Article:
Section 4 of this chapter provides, “[t]o avoid suspension of driving privileges,” a person who receives such a request for financial responsibility “must ensure that the insurance company of the person provides the bureau with a certificate of compliance indicating that financial responsibility required by IC 9–25–4–1 was in effect with respect to the motor vehicle, or the operation of the motor vehicle, on the date of the accident described in the accident report.” Ind.Code § 9–25–5–4. Moreover, it is the responsibility of the person who receives such a request for proof of financial responsibility “to ensure that the insurance company of the person has provided a certificate of compliance.” Id.
 The penalty for failure to provide the BMV with such a certificate of compliance is set forth in Section 9–25–6–3:
(a) If the bureau:
(1) does not receive a certificate of compliance for a person identified under IC 9–25–5–2 within forty (40) days after the date on which the bureau mailed the request for evidence of financial responsibility to the person; or
(2) receives a certificate that does not indicate that financial responsibility was in effect with respect to the motor vehicle operated by the person or operation of the motor vehicle by the person on the date of the accident referred to in IC 9–25–5–2;
the bureau shall take action under subsection (d).
* * *
(d) Under the conditions set forth in subsection (a), (b), or (c), the bureau shall immediately suspend the person's driving privileges or motor vehicle registration, or both, as determined by the bureau, for at least ninety (90) days and not more than one (1) year.
Ind.Code § 9–25–6–3 (emphasis added).
 Thus, the plain language of the statutes at issue required the BMV to suspend Gurtner's license because, regardless of fault, she could not provide proof of financial responsibility at the time of the accident due to the undisputed fact that the car she was driving at the time of the accident was not covered by her insurance carrier. See Spencer v. Spencer, 990 N.E.2d 496, 497 (Ind.Ct.App.2013) (“The use of the word ‘shall’ in a statute ‘generally connotes a mandatory as opposed to a discretionary import .’ ”) (quoting Parmeter v. Cass Cnty. Dep't of Child Services, 878 N.E.2d 444, 447 (Ind.Ct.App.2007)).
II. Due Process
 Gurtner admits that the relevant statute required that her license be suspended. She claims, however, that the BMV denied her due process by failing to provide for a system of administrative review. The State argues that we should not consider Gurtner's due process argument because she did not present this issue to the trial court. Accordingly, we address the State's claim of waiver before addressing the merits of Gurtner's claim.
 It has long been the general rule in Indiana that an argument or issue presented for the first time on appeal is waived for purposes of appellate review. See, e.g., Plank v. Cmty. Hospitals of Ind., Inc., 981 N.E.2d 49, 53 (Ind.2013) (“[A]ppellate review presupposes that a litigant's arguments have been raised and considered in the trial court.”); Ind. Dep't of Envtl. Mgmt. v. Raybestos Prods. Co., 897 N.E.2d 469, 474 (Ind.2008) (“Generally, an appellate court will not review an issue that was not presented to the trial court.”), corrected on reh'g, 903 N.E.2d 471 (Ind.2009); Troxel v. Troxel, 737 N.E.2d 745, 752 (Ind.2000) (“A party may not raise an issue for the first time in a motion to correct error or on appeal.”); Franklin Bank & Trust Co. v. Mithoefer, 563 N.E.2d 551, 553 (Ind.1990) (“A party cannot change its theory and on appeal argue an issue which was not properly presented to the trial court.”); Indianapolis Newspapers, Inc. v. Fields, 254 Ind. 219, 260, 259 N.E.2d 651, 670 (1970) (“We do not review issues presented for the first time on appeal except to avoid grave injustice.”).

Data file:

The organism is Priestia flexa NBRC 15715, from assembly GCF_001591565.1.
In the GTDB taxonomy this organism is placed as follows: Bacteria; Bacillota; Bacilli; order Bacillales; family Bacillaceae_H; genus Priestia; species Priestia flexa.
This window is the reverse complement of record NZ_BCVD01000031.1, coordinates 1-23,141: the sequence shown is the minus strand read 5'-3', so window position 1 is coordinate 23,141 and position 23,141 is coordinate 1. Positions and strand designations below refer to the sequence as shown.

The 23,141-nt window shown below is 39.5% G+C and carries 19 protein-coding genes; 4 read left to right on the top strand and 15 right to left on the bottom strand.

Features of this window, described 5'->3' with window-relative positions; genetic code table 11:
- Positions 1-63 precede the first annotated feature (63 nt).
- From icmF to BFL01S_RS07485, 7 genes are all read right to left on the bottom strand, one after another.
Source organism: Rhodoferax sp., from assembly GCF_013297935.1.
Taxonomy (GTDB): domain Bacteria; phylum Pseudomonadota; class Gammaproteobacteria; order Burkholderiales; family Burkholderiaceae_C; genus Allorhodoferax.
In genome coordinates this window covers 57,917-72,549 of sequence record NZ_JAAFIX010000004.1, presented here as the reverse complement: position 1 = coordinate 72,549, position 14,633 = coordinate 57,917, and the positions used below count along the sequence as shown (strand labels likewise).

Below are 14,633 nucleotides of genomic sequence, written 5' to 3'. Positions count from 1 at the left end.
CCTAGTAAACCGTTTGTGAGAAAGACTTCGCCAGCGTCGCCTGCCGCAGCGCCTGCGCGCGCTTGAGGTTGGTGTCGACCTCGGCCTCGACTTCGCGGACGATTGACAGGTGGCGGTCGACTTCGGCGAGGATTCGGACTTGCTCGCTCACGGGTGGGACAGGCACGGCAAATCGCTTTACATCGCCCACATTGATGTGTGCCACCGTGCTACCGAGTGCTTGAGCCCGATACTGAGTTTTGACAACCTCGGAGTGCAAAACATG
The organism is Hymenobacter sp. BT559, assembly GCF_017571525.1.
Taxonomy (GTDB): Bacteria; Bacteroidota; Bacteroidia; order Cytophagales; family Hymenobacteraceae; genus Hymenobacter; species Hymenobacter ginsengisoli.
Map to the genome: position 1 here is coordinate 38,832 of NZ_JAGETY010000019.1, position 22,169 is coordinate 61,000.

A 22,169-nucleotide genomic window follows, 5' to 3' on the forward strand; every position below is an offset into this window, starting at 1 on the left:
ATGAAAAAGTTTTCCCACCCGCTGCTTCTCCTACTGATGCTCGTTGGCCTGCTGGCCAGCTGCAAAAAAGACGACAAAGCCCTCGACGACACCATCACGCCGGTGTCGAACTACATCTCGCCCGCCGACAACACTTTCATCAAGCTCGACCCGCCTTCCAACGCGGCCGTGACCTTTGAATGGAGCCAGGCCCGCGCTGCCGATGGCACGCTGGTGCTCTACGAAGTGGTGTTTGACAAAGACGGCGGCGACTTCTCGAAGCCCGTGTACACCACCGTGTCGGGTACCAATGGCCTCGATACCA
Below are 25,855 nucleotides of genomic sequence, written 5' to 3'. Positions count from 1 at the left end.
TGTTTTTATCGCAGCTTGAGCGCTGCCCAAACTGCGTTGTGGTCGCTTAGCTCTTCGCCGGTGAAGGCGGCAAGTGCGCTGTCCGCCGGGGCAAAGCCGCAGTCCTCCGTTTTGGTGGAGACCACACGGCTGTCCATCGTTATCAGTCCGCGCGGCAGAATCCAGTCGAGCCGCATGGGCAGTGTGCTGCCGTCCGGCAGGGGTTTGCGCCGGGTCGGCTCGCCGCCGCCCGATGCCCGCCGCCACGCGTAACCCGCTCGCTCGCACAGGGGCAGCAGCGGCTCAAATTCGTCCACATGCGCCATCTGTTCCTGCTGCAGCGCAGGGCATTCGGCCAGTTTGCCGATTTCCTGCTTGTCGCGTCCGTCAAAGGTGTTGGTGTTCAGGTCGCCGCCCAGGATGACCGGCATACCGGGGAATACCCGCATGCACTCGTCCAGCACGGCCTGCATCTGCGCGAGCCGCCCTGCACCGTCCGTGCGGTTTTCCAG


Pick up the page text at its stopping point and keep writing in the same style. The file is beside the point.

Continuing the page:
As we explained in GKC Indiana Theatres:
This rule exists because trial courts have the authority to hear and weigh the evidence, to judge the credibility of witnesses, to apply the law to the facts found, and to decide questions raised by the parties. Appellate courts, on the other hand, have the authority to review questions of law and to judge the sufficiency of the evidence supporting a decision. The rule of waiver in part protects the integrity of the trial court; it cannot be found to have erred as to an issue or argument that it never had an opportunity to consider. Conversely, an intermediate court of appeals, for the most part, is not the forum for the initial decisions in a case. Consequently, an argument or issue not presented to the trial court is generally waived for appellate review.
764 N.E.2d 647, 651 (Ind.Ct.App.2002) (citations omitted). Even though this rule is more often applied to appellants—as the parties seeking to reverse the judgment of the trial court—it has also been held to apply to appellees. See, e.g., Rausch v. Reinhold, 716 N.E.2d 993, 1002 (Ind.Ct.App.1999); Essex v. Ryan, 446 N.E.2d 368, 375 (Ind.Ct.App.1983) (both applying rule to appellee).
 More recently, however, our supreme court has signaled a shift away from this rule, at least as far as appellees are concerned. In Citimortgage v. Barabas, 975 N.E.2d 805, 813 (Ind .2012), the court stated that a party who has prevailed at the trial court, i.e., the appellee, “may defend the trial court's ruling on any grounds, including grounds not raised at trial.” Again, in Drake v. Dickey, 12 N.E.3rd 875, 875 (Ind.2014), the court cited Citimortage in support of its holding that “[t]he Appellate Rules do not require the filing of a cross appeal where the appellee does not seek reversal of the order or judgment appealed but instead raises a ground for affirming that appears in the record and was rejected or not considered by the trial court or agency.” Id. at 875 (citing Citimortgage, 975 N.E.2d at 813).